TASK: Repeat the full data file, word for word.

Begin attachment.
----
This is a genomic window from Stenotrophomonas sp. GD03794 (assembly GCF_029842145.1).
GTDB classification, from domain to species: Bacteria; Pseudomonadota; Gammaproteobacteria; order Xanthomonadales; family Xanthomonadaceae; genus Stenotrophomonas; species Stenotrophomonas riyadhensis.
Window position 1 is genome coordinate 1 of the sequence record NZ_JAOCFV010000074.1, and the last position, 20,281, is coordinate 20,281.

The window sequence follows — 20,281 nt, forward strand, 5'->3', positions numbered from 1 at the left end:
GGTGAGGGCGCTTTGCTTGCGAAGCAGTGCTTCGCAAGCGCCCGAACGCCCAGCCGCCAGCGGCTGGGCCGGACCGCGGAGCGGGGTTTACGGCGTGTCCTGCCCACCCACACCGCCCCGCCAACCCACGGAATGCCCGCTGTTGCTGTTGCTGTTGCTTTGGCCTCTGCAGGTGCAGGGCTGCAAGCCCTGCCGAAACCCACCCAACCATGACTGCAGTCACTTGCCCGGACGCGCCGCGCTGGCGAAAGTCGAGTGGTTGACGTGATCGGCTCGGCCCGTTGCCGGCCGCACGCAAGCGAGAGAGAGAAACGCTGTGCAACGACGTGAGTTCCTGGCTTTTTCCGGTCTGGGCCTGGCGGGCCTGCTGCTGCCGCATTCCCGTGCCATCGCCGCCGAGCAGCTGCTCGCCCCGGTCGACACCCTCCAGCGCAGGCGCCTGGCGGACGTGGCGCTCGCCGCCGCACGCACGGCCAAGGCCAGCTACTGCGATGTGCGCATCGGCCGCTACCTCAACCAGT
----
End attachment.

This is a genomic window from Stenotrophomonas sp. GD03794 (assembly GCF_029842145.1).
GTDB classification, from domain to species: Bacteria; Pseudomonadota; Gammaproteobacteria; order Xanthomonadales; family Xanthomonadaceae; genus Stenotrophomonas; species Stenotrophomonas riyadhensis.
Window position 1 is genome coordinate 1 of the sequence record NZ_JAOCFV010000074.1, and the last position, 20,281, is coordinate 20,281.

The window sequence follows — 20,281 nt, forward strand, 5'->3', positions numbered from 1 at the left end:
GGTGAGGGCGCTTTGCTTGCGAAGCAGTGCTTCGCAAGCGCCCGAACGCCCAGCCGCCAGCGGCTGGGCCGGACCGCGGAGCGGGGTTTACGGCGTGTCCTGCCCACCCACACCGCCCCGCCAACCCACGGAATGCCCGCTGTTGCTGTTGCTGTTGCTTTGGCCTCTGCAGGTGCAGGGCTGCAAGCCCTGCCGAAACCCACCCAACCATGACTGCAGTCACTTGCCCGGACGCGCCGCGCTGGCGAAAGTCGAGTGGTTGACGTGATCGGCTCGGCCCGTTGCCGGCCGCACGCAAGCGAGAGAGAGAAACGCTGTGCAACGACGTGAGTTCCTGGCTTTTTCCGGTCTGGGCCTGGCGGGCCTGCTGCTGCCGCATTCCCGTGCCATCGCCGCCGAGCAGCTGCTCGCCCCGGTCGACACCCTCCAGCGCAGGCGCCTGGCGGACGTGGCGCTCGCCGCCGCACGCACGGCCAAGGCCAGCTACTGCGATGTGCGCATCGGCCGCTACCTCAACCAGT